English R1B

Reading and Composition: Staging Desire: Sex and Sexuality in Renaissance Drama

Section Semester Instructor Time Location Course Areas
6 Fall 2022 Scott, Mark JR
MWF 12-1 EVAN41


Book List:

Ford, John: ’Tis Pity She’s a Whore; Marlowe, Christopher: Edward II; Shakespeare, William: As You Like It.

Other Readings and Media:

Edward II (film), dir. Derek Jarman (1991)

Paris is Burning (film), dir. Jennie Livingston (1990).

Additional primary and secondary texts will be provided electronically, including works from Renaissance antitheatricalists like Philip Stubbes and Stephen Gosson, as well as modern theorists of gender and sexuality such as Michel Foucault and Judith Butler.


The drama of Shakespeare and his contemporaries offers a fascinating site for the analysis of gender and sexuality as historical and theoretical constructs, rather than as the timeless and universal ‘facts’ of human experience which they are often assumed to be. In a ‘transvestite theatre’ in which all roles, male and female, are played by boys and men, assumptions regarding the absolute and fixed nature of gender difference are called into question, while the fact that scenes of heterosexual desire are played out between men creates a space for the expression of homosexual and other transgressive desires. At the level of both form and content, the early modern theatre above all underlines the status of gender as performance. We will read a set of plays produced between the 1580s and 1630s which pose gender and sexuality as central problems, studying these in conjunction with a variety of both Renaissance and modern-day texts confronting these debates. We will seek to reflect upon the immense shaping power of the societal norms which govern sex and gender, and to locate those instances where non-normative identities and sexualities assert themselves.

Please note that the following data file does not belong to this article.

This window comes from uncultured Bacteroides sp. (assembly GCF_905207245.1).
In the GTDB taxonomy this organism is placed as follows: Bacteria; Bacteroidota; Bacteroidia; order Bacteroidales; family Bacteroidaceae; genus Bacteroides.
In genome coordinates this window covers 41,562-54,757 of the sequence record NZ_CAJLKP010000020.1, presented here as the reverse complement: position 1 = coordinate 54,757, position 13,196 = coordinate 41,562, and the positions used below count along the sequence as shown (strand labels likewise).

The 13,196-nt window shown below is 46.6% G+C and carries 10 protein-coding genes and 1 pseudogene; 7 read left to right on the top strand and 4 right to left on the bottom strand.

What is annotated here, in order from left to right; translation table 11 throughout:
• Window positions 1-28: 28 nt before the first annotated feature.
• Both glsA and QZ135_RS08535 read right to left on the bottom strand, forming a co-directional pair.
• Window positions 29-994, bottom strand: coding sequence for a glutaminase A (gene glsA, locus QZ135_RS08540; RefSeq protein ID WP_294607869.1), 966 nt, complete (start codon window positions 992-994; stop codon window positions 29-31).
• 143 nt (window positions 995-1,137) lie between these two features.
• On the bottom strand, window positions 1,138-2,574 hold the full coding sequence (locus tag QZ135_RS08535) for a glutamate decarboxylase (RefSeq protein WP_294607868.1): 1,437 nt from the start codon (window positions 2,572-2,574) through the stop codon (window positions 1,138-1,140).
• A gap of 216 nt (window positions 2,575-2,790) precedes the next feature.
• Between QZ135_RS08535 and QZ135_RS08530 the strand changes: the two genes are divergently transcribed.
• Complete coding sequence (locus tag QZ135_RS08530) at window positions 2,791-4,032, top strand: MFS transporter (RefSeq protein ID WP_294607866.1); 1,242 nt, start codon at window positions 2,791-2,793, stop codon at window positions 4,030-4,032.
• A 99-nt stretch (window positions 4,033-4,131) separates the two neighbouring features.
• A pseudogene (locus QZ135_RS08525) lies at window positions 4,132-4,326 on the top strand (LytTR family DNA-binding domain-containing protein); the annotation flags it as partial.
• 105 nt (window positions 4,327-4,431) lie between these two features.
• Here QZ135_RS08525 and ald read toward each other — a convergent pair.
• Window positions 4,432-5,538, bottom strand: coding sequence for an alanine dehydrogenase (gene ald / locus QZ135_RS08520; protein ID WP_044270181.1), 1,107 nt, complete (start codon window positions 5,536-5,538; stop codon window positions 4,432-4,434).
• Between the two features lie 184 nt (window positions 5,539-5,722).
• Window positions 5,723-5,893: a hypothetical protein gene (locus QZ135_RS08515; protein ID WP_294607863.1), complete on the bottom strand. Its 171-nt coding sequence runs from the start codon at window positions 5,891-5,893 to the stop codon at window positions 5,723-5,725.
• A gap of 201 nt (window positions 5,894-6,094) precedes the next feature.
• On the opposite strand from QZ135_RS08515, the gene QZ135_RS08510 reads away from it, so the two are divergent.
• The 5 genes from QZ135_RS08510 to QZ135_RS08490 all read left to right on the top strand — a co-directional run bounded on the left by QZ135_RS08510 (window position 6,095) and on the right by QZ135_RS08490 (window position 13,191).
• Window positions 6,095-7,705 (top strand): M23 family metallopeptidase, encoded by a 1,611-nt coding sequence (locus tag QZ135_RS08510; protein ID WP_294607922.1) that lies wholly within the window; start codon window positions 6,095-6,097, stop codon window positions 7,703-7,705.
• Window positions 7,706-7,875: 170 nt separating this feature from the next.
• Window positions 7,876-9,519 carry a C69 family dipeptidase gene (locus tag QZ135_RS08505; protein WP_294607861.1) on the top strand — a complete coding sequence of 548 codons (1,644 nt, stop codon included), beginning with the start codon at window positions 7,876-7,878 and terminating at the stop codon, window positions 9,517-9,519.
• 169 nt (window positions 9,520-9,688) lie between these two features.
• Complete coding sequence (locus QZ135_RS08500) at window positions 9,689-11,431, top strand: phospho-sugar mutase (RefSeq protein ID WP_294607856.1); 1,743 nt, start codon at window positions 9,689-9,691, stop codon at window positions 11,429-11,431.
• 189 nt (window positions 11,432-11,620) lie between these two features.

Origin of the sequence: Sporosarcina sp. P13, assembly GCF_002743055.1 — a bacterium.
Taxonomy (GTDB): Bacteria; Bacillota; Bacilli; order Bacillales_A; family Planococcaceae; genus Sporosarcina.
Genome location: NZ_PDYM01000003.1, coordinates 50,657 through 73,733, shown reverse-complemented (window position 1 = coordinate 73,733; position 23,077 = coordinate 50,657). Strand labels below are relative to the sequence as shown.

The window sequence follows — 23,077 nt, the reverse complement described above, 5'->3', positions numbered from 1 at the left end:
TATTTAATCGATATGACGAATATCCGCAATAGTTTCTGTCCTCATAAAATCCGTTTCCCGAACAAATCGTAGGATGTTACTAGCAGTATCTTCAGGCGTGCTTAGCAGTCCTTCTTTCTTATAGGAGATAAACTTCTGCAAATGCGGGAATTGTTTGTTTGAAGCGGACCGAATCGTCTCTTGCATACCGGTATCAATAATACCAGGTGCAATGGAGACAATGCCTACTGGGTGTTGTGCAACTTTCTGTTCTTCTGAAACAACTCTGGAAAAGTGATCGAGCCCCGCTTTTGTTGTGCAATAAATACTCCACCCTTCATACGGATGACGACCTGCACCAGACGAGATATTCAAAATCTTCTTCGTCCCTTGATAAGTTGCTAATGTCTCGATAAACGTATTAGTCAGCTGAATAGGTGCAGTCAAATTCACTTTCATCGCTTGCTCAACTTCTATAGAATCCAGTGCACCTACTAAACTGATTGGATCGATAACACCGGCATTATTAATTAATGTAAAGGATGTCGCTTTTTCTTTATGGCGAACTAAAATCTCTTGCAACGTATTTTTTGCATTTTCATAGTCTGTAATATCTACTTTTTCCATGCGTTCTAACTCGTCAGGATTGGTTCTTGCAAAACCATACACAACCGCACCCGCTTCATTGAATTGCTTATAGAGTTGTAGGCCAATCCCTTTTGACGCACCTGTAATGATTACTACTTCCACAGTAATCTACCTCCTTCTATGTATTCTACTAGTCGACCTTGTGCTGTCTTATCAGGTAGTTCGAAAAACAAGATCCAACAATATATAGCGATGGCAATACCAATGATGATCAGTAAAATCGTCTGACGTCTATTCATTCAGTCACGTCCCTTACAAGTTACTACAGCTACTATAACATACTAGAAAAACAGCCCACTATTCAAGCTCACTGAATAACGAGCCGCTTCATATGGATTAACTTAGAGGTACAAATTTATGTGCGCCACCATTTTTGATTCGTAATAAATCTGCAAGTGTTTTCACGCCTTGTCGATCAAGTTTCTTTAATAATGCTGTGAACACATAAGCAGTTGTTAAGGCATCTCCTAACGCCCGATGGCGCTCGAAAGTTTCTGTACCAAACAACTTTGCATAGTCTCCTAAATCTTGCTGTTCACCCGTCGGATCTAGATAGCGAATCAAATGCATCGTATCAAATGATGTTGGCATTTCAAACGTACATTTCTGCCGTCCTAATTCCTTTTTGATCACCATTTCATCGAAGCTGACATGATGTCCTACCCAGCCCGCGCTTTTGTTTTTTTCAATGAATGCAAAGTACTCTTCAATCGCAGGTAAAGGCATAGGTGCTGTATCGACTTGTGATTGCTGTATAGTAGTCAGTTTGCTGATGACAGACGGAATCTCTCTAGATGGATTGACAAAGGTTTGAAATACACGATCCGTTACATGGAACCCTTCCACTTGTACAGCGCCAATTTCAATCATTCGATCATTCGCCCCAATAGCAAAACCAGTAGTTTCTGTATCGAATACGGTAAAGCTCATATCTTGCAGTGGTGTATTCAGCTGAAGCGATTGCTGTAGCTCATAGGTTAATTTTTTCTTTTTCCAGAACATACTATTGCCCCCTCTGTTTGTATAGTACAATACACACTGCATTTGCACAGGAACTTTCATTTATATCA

The broader academic purpose of this course is to develop your critical reading and writing skills, whatever your major might be. You will write and revise three papers of increasing length over the semester, and work with peers to improve your writing and critical thinking

Back to Semester List